• Anthony Amitrano

Hybrid Learning without Internet

There will be times during hybrid learning that internet is an issue.  Either it’s too slow, or non-existent, there are problems at school or at home, or any number of things.  Here’s a collection of some ideas and resources you may find helpful.

Asynchronous Plans

Providing students with reinforcement activities, reading, writing, or other low- or no-tech hands on activities can be a great way to continue the learning without the internet. Unfortunately, the time when you need these plans is usually RIGHT NOW, so this can be a too little, too late. But for the next time, try some of this:

  1. Packets – Usually a student’s worst nightmare, at least it is something curriculum related and doable without technology. You can make reinforcement packets to review curriculum from previous terms or years, short stories to read and respond to, or short writing assignments.

  2. Break in Case of Emergency – Put together an emergency guided plan on curriculum that you may only need to tangentially cover, so it can be used flexibly throughout the year.

  3. Role Reversal – Have a variety of topics available for students to choose from to create their own lesson on it.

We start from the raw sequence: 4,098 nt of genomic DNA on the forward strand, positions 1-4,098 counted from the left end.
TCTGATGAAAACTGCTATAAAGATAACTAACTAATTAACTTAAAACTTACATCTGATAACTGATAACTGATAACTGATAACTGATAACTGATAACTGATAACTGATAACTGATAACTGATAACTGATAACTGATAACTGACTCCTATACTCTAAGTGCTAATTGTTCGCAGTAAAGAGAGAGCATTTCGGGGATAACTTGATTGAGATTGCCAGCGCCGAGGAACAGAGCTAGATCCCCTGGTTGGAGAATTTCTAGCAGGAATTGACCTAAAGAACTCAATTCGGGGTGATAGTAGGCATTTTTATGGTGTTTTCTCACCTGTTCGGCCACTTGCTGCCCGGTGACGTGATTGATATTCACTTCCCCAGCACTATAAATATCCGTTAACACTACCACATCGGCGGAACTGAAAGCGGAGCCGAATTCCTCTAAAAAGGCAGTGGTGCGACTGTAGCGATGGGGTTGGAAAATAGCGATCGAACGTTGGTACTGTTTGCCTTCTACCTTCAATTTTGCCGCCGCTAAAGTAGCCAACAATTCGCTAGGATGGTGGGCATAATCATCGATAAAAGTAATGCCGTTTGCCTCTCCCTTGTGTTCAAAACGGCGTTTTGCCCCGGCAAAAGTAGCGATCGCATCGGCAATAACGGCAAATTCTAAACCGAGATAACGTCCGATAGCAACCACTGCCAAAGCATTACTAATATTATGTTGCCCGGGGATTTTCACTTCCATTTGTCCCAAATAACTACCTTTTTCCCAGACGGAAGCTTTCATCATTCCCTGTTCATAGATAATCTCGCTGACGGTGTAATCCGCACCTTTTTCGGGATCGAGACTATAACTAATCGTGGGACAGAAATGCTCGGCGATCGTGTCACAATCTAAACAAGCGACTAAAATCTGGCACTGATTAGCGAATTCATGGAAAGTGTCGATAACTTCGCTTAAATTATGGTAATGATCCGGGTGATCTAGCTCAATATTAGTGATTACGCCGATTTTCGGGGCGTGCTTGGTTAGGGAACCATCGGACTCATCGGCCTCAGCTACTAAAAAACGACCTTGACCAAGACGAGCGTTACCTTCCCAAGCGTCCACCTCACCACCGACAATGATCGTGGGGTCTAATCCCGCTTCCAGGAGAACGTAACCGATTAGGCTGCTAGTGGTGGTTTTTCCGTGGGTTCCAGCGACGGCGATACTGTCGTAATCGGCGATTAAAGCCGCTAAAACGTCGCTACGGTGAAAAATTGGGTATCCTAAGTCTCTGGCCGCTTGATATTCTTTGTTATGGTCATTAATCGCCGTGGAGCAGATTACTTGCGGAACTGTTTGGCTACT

Self-Guided Field Trip

Students that do have internet access while others may not can take advantage of some online virtual field trips. If internet is not available at home, you can provide students with directions to do some exploration or reflection in their own backyard. Maybe give them a writing prompt, a backyard science experiment, or a study on scale and perspective in their home.

Online Work & Reinforcement

If any internet disruptions are restricted to the school network, or isolated in pockets, you can have the students who DO have internet access do online activities. Consider ST Math, Khan Academy, NewsELA, CommonLit, and other tools you may have access to.

There’s no easy solution to this as every internet disruption potentially has a different cause and affects a varying amount of users. Quickly thinking on your toes in addition to having some asynchronous plans in place can take a lot of stress out of the situation.

Do you have any ideas of what you would do in situations where some, many, or all of your students would be without internet? Comment below!

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